A simple spinner that is equally likely to land on Red or Black. Useful if tossing a coin, dropping it, and rummaging about on the floor have lost their appeal. Needs a modern browser; if IE then at. . . .
Use this animation to experiment with lotteries. Choose how many balls to match, how many are in the carousel, and how many draws to make at once.
Discs are flipped in the air. You win if all the faces show the same colour. What is the probability of winning?
Six balls are shaken. You win if at least one red ball ends in a corner. What is the probability of winning?
Use Excel to explore multiplication of fractions.
Use an interactive Excel spreadsheet to investigate factors and multiples.
This interactivity invites you to make conjectures and explore probabilities of outcomes related to two independent events.
The interactive diagram has two labelled points, A and B. It is designed to be used with the problem "Cushion Ball"
Use an Excel to investigate division. Explore the relationships between the process elements using an interactive spreadsheet.
A counter is placed in the bottom right hand corner of a grid. You toss a coin and move the star according to the following rules: ... What is the probability that you end up in the top left-hand. . . .
Can you spot the similarities between this game and other games you know? The aim is to choose 3 numbers that total 15.
Use Excel to investigate the effect of translations around a number grid.
A simple file for the Interactive whiteboard or PC screen, demonstrating equivalent fractions.
Use an Excel spreadsheet to explore long multiplication.
Use an interactive Excel spreadsheet to explore number in this exciting game!
An animation that helps you understand the game of Nim.
An Excel spreadsheet with an investigation.
Seven balls are shaken. You win if the two blue balls end up touching. What is the probability of winning?
Use Excel to practise adding and subtracting fractions.
Can you find a relationship between the number of dots on the circle and the number of steps that will ensure that all points are hit?
Can you explain the strategy for winning this game with any target?
How good are you at estimating angles?
Find all the ways of placing the numbers 1 to 9 on a W shape, with 3 numbers on each leg, so that each set of 3 numbers has the same total.
Here is a chance to play a version of the classic Countdown Game.
Do you know how to find the area of a triangle? You can count the squares. What happens if we turn the triangle on end? Press the button and see. Try counting the number of units in the triangle now. . . .
Can you put the 25 coloured tiles into the 5 x 5 square so that no column, no row and no diagonal line have tiles of the same colour in them?
Arrange the four number cards on the grid, according to the rules, to make a diagonal, vertical or horizontal line.
A game for two people, or play online. Given a target number, say 23, and a range of numbers to choose from, say 1-4, players take it in turns to add to the running total to hit their target.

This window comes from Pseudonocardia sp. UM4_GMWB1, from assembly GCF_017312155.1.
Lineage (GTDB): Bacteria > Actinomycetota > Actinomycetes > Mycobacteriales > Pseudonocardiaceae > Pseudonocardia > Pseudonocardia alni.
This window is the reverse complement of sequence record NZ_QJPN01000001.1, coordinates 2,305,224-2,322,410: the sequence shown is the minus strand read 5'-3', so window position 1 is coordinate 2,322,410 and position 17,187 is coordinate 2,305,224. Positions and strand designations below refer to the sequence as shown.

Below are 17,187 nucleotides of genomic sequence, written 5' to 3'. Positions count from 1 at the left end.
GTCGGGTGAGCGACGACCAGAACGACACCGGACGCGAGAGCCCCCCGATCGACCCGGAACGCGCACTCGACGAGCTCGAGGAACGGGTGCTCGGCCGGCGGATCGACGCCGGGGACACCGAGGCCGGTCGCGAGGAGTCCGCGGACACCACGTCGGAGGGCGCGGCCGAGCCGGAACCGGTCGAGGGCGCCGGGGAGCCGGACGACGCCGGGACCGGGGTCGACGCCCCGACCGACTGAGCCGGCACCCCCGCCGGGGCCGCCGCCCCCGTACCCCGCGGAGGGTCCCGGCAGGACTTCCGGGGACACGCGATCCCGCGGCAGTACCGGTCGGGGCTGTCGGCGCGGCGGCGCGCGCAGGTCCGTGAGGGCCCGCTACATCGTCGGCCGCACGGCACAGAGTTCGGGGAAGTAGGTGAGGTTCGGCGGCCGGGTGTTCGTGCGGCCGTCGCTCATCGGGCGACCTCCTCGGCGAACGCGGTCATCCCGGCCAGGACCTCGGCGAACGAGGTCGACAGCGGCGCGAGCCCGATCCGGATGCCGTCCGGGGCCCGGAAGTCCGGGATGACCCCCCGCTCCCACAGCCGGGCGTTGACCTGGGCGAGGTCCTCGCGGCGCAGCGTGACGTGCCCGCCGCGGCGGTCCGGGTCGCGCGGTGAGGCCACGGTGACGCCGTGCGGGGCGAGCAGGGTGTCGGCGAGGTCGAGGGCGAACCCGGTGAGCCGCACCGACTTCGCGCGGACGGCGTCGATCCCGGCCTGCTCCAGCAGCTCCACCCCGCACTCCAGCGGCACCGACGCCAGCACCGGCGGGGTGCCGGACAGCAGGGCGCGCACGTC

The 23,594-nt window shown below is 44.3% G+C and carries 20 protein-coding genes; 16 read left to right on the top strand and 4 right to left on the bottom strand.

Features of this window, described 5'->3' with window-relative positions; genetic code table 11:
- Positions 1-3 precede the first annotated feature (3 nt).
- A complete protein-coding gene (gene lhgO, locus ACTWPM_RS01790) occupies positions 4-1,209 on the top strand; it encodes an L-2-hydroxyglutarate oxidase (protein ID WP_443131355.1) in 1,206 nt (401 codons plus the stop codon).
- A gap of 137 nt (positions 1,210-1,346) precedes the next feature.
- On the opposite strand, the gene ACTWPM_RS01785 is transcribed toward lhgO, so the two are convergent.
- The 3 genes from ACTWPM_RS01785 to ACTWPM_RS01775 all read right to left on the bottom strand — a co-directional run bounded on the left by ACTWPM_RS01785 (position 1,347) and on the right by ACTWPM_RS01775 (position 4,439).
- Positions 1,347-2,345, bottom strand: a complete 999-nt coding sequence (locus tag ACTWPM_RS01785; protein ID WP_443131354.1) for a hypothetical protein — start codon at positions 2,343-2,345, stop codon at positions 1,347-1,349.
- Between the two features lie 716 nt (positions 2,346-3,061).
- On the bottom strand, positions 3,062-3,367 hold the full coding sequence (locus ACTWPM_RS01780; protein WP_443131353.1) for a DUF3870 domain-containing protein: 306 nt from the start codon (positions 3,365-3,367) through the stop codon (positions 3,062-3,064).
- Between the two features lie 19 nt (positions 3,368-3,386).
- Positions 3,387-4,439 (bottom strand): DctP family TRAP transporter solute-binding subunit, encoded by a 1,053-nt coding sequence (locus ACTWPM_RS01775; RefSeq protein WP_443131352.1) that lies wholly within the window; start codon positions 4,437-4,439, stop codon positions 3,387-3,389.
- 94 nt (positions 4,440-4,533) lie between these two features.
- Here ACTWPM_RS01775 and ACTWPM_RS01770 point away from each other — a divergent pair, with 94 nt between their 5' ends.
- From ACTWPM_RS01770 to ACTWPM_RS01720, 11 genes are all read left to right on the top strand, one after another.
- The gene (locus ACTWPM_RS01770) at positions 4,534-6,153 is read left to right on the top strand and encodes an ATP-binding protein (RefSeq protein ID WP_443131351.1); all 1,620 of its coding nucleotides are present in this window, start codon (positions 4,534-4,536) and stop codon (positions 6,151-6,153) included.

The aim of the game is to slide the green square from the top right hand corner to the bottom left hand corner in the least number of moves.
How good are you at finding the formula for a number pattern ?
To avoid losing think of another very well known game where the patterns of play are similar.
We can show that (x + 1)² = x² + 2x + 1 by considering the area of an (x + 1) by (x + 1) square. Show in a similar way that (x + 2)² = x² + 4x + 4
Try entering different sets of numbers in the number pyramids. How does the total at the top change?
When number pyramids have a sequence on the bottom layer, some interesting patterns emerge...
It is possible to identify a particular card out of a pack of 15 with the use of some mathematical reasoning. What is this reasoning and can it be applied to other numbers of cards?
Can you beat the computer in the challenging strategy game?
Meg and Mo need to hang their marbles so that they balance. Use the interactivity to experiment and find out what they need to do.
There are nine teddies in Teddy Town - three red, three blue and three yellow. There are also nine houses, three of each colour. Can you put them on the map of Teddy Town according to the rules?
Can you find the pairs that represent the same amount of money?
in how many ways can you place the numbers 1, 2, 3 … 9 in the nine regions of the Olympic Emblem (5 overlapping circles) so that the amount in each ring is the same?
A game in which players take it in turns to choose a number. Can you block your opponent?
Can you discover whether this is a fair game?
The number of plants in Mr McGregor's magic potting shed increases overnight. He'd like to put the same number of plants in each of his gardens, planting one garden each day. How can he do it?
Meg and Mo still need to hang their marbles so that they balance, but this time the constraints are different. Use the interactivity to experiment and find out what they need to do.
This article gives you a few ideas for understanding the Got It! game and how you might find a winning strategy.
A collection of resources to support work on Factors and Multiples at Secondary level.
Mr McGregor has a magic potting shed. Overnight, the number of plants in it doubles. He'd like to put the same number of plants in each of three gardens, planting one garden each day. Can he do it?
A group of interactive resources to support work on percentages Key Stage 4.
Mo has left, but Meg is still experimenting. Use the interactivity to help you find out how she can alter her pouch of marbles and still keep the two pouches balanced.
Add or subtract the two numbers on the spinners and try to complete a row of three. Are there some numbers that are good to aim for?